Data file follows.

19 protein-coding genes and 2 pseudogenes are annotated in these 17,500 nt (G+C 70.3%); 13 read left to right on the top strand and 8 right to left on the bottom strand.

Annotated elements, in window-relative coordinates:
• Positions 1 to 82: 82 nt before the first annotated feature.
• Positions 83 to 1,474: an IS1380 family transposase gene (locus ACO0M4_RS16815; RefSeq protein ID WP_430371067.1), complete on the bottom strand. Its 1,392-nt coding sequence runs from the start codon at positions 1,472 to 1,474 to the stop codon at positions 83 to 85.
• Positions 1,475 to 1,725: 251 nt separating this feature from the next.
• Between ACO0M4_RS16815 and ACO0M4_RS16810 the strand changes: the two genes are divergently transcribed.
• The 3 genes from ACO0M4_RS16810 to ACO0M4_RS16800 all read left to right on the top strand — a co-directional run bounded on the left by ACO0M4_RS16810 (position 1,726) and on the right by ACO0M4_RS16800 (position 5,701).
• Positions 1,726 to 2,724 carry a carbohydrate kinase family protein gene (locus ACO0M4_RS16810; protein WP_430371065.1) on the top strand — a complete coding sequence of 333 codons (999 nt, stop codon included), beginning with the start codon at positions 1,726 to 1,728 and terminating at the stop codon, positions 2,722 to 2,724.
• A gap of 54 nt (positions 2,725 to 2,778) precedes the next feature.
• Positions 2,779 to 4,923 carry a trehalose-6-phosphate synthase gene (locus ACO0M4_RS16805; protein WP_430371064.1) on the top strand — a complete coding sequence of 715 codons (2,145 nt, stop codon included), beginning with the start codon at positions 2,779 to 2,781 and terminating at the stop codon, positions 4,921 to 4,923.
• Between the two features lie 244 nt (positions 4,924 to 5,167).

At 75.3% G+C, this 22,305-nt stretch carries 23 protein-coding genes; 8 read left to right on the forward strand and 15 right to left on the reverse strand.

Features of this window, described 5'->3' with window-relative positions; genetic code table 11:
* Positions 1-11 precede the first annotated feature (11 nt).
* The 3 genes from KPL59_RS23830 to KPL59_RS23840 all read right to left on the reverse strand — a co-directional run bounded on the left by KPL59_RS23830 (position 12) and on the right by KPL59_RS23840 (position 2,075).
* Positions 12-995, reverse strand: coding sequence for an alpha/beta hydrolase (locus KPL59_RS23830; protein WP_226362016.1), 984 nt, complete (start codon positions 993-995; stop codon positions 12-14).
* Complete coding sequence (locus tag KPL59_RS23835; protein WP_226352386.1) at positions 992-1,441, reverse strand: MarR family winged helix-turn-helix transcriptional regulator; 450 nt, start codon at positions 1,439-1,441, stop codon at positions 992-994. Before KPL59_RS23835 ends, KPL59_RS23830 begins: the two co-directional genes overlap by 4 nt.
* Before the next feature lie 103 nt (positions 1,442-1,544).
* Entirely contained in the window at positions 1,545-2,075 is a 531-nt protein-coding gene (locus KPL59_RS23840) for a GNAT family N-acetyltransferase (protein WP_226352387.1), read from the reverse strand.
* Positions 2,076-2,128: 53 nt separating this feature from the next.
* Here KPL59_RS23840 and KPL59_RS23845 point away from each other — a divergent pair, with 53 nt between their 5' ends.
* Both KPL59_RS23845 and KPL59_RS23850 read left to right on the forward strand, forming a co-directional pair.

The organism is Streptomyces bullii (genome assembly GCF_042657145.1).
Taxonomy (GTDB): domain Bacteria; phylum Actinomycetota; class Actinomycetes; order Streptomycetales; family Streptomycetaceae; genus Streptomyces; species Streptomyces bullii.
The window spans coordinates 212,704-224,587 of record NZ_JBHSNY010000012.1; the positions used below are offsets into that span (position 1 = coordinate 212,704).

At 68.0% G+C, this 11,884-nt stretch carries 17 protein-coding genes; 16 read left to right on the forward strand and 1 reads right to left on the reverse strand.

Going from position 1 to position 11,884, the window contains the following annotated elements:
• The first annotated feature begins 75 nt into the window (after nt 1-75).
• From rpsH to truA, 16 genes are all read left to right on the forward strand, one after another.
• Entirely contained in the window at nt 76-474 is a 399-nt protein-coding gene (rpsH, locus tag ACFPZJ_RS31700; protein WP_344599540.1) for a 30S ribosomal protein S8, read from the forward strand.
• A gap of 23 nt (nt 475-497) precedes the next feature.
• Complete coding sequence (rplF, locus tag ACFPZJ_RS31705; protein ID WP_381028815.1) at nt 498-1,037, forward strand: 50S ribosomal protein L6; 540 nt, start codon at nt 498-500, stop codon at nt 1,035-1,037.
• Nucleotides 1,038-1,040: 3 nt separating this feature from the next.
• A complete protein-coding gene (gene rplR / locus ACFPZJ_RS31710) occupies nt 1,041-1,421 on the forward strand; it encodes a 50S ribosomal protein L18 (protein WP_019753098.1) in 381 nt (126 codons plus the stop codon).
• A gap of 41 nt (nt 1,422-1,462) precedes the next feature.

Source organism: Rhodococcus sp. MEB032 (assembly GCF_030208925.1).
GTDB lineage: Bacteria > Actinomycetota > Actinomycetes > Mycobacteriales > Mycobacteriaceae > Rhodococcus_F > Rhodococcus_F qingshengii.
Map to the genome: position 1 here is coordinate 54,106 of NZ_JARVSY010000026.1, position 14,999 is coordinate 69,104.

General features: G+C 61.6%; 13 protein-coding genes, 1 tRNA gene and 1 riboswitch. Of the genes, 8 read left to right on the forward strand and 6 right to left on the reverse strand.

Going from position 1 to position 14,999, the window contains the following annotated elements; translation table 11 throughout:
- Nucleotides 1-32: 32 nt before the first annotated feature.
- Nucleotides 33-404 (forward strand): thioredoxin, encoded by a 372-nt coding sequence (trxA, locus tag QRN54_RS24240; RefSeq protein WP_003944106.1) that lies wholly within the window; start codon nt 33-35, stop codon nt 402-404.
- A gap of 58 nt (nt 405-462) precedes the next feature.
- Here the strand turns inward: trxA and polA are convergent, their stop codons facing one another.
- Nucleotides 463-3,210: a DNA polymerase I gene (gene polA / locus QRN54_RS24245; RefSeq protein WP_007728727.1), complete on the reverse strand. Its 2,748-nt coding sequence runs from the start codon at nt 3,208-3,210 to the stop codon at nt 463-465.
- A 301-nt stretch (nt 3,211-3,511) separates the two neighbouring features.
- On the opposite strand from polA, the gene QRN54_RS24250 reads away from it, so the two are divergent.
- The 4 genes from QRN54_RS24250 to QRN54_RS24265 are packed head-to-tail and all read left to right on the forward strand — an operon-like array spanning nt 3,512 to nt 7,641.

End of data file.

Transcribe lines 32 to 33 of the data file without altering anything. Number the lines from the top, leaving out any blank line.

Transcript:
• Complete coding sequence (rplF, locus tag ACFPZJ_RS31705; protein ID WP_381028815.1) at nt 498-1,037, forward strand: 50S ribosomal protein L6; 540 nt, start codon at nt 498-500, stop codon at nt 1,035-1,037.
• Nucleotides 1,038-1,040: 3 nt separating this feature from the next.